South Korea Will Invest $534M to Advance Next-Generation Shipbuilding

Singapore freight forwarders – Star Concord


The South Korean government outlined its plans to invest in the future of the shipbuilding industry as it seeks to expand its role in supplying the next generation of shipping. The plan calls for an investment of $534 million over five years focusing on furthering the efforts in new technologies and alternative fuels as well as enhancing the manufacturing capabilities.

South Korea has established a strong position competing with Chinese shipbuilders while currently leading in the sectors that the government calls high-value ships. South Korea builds the majority of gas carriers including LNG vessels and looks to use that expertise for new segments including ammonia and hydrogen as well as battery power. They are also investing heavily in autonomous shipping systems as well as the use of AI and other emerging technologies.

“With the global shipbuilding industry’s upturn adding a tailwind to Korea’s shipbuilding industry, we expect to see great opportunities for making a rebound and new leap,” said Vice Minister Youngjin Jang of South Korea’s The Ministry of Trade, Industry and Energy (MOTIE)

They outlined the “K-Shipbuilding Strategy for Next-Generation Market Dominance” on November 15 at a ministerial meeting focusing on exports and investment promotions. MOTIE’s goal is to seize over 80 percent of the next-generation shipbuilding market.

Among the steps outlined, MOTIE will launch technological development and demonstration projects focusing on the three major carbon-free fuel sources, namely LNG, ammonia, and hydrogen. The technology projects will also seek the early commercialization of autonomous self-navigating ships. 

The South Korean shipyards are currently challenged by a lack of trained workers. The government has taken steps to permit additional foreign workers while promising new policies to support training and apprenticeships. As part of the new strategy, MOTIE said it will train over 3,000 people to be core technology talent, and seek technology collaboration with overseas partners. They will also improve the visa system based on the mid-to-long term projections on foreign manpower requirements.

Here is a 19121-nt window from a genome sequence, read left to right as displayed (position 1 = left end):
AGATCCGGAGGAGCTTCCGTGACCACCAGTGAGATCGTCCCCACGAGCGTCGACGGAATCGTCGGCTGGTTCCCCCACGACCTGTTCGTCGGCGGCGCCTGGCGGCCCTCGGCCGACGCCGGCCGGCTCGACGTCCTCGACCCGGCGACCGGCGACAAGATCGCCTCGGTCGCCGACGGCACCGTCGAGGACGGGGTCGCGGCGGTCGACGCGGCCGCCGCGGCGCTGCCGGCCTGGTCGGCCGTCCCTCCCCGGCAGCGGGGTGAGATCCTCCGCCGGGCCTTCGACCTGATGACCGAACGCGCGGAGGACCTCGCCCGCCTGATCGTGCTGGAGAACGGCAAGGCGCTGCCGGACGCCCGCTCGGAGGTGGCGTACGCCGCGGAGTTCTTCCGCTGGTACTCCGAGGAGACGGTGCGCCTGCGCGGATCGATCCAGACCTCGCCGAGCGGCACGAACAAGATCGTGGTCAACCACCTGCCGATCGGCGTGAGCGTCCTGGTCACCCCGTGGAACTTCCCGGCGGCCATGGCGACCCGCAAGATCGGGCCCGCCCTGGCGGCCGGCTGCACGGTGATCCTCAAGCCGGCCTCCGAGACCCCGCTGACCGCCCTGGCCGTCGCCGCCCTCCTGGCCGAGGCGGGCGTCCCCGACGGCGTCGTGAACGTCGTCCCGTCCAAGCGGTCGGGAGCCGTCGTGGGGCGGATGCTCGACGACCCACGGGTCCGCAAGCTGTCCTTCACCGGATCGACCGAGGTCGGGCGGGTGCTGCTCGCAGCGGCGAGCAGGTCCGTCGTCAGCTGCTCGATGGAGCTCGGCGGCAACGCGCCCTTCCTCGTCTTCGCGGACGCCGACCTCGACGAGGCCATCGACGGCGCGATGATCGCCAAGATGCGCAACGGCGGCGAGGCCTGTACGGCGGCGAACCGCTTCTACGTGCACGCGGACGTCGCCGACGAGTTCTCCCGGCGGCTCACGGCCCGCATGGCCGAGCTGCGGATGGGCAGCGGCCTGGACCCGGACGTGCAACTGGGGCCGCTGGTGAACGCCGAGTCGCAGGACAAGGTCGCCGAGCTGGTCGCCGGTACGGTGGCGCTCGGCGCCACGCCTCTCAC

To establish an innovative manufacturing system with heightened productivity, MOTIE will also invest in building smart shipyards. Among the steps they are calling for is the increased use of robotics to realize a digital transformation in the industry.

The efforts will also extend beyond supporting the “big three,” HD Hyundai, Samsung, and Hanwha Ocean that lead the country’s shipbuilding industry. The government said it will support the entrance into overseas markets and technology development for stronger self-sustainability of small and medium-sized shipbuilders and the materials and equipment industry.

In addition, the ministry committed to improving the financial support infrastructure, strengthen cooperation with large corporations, and across the industry and supplies to accelerate sustainable growth. Finally, they are exploring developing laws for the “Promotion of Industrialization and Technological Innovation of the Next-Generation Shipbuilding Industry” which would be designed to expand exports and boost shipbuilders’ bid winning performance.

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